Wednesday, January 23, 2013

a day of service

Kah Tai uplands, pre-1980. Photo courtesy S Hayden.
Monday was MLK Day, a day of service in our community. Some folks journeyed to Irondale Beach to help the County convert a hazardous waste area into wildlife habitat; much invasive blackberry and ivy were waiting to be removed. Other folks headed up to Fort Worden to work on the invasion of Scot's broom in our state park.

Some of us had our 'day of service' a day earlier at Kah Tai. At least sixteen volunteers showed up and diligently put in a few hours each, pulling Scot's broom. A few new faces joined our ranks. In December, we had eighteen volunteers with several new faces, a record for Scot's broom efforts in recent memory. There've been times in the recent past when a Kah Tai work party would draw the same four people, but now there's a sense of ownership with the park.

In December, a volunteer found  and pulled what is likely the oldest Scot's broom remaining at Kah Tai, a monster over eight feet tall. It was tucked in on one of the berms along Sims Way and when not in bloom it was camouflaged with other similar-sized shrubs. There's still a lot of broom, but it is mostly quite small, often too young to bloom.

For those who think Kah Tai is a failed park, go stand in the uplands, turn to face the courthouse, and see what your view is now. Then compare it to the photo here, taken before the park was created in 1981, when the uplands were young dredge spoils and Scot's broom was about all that would grow. The native plants slowly seeded in and were protected by the hardy broom back then, but time and nature and more than a little help from her friends have brought the park to life.

There'll be another planting party on February 23rd. Pacific dogwood, mock orange, blue elderberry, red flowering currant, twinberry and other natives. We hope to introduce another 130 trees and shrubs into the park.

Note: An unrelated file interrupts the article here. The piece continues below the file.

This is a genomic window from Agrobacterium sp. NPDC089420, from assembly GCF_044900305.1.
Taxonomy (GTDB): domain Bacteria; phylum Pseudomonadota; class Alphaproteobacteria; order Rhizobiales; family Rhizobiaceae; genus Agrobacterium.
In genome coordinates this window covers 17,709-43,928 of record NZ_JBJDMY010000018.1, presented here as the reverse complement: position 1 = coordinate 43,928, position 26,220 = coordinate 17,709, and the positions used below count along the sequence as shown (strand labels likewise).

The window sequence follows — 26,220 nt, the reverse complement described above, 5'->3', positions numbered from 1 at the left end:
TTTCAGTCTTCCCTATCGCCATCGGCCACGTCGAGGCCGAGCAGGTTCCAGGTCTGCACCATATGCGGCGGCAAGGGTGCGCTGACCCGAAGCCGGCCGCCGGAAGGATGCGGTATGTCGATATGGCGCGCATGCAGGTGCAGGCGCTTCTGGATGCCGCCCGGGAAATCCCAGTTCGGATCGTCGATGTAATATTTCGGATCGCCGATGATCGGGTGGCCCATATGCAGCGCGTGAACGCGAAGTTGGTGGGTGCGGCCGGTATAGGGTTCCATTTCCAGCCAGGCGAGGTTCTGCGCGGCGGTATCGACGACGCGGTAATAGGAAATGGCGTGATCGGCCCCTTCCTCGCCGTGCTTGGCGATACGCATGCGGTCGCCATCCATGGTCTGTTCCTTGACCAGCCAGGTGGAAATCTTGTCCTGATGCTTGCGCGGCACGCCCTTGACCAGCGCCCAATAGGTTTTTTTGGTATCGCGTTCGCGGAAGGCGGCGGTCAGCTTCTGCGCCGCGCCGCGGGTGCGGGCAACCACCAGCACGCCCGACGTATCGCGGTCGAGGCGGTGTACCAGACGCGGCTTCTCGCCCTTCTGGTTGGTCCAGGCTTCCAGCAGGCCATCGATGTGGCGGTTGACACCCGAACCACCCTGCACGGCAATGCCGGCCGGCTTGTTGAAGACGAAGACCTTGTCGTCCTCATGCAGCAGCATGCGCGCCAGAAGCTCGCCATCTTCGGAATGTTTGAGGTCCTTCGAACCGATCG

Saturday, January 19, 2013

'of course, the eagles are always about'

David Gluckman's spotting scope
Ten birders participated in an Admiralty Audubon chapter field trip along the southern edge of Kah Tai Lagoon today. Highlights were five raptor species, including a 'very spiffy' Peregrine Falcon perched on a utility pole at the east park entrance.

Here, in order of sighting, are the 37 species seen: Bald Eagle, Cooper's Hawk, Black-capped Chickadee, American Crow, Double-crested Cormorant, Glaucous-winged Gull, Northern Flicker, Bufflehead, Mallard, American Coot, Ruddy Duck, Common Goldeneye, Red-winged Blackbird, Scaup species, Pied-billed Grebe, Anna's Hummingbird, Gadwall, American Wigeon, Great Blue Heron, Song Sparrow, American Robin, Red-tailed Hawk, European Starling, Red-breasted Merganser, Canada Goose, (probable) Cackling Goose, Pine Siskin, Eurasian Wigeon, Bewick's Wren, Northern Harrier, Peregrine Falcon, House Finch, Purple Finch, Golden-crowned Sparrow, Spotted Towhee, Ruby-crowned Kinglet and Golden-crowned Kinglet.

A few human slackers didn't show up to look into the spotting scopes and marvel at the abundance of riches. So this photo showed up in the inbox, entitled 'we missed you'. And being slackers made some of us miss out on seeing what would have been our first Northern Harrier. I mentioned the list of raptors to a friend who has the good luck to have a front window filled with a lagoon panorama, and she knew the Harrier was back and was interested to hear about the falcon and the Cooper's.  

'Of course,' she casually added, 'the eagles are always about'.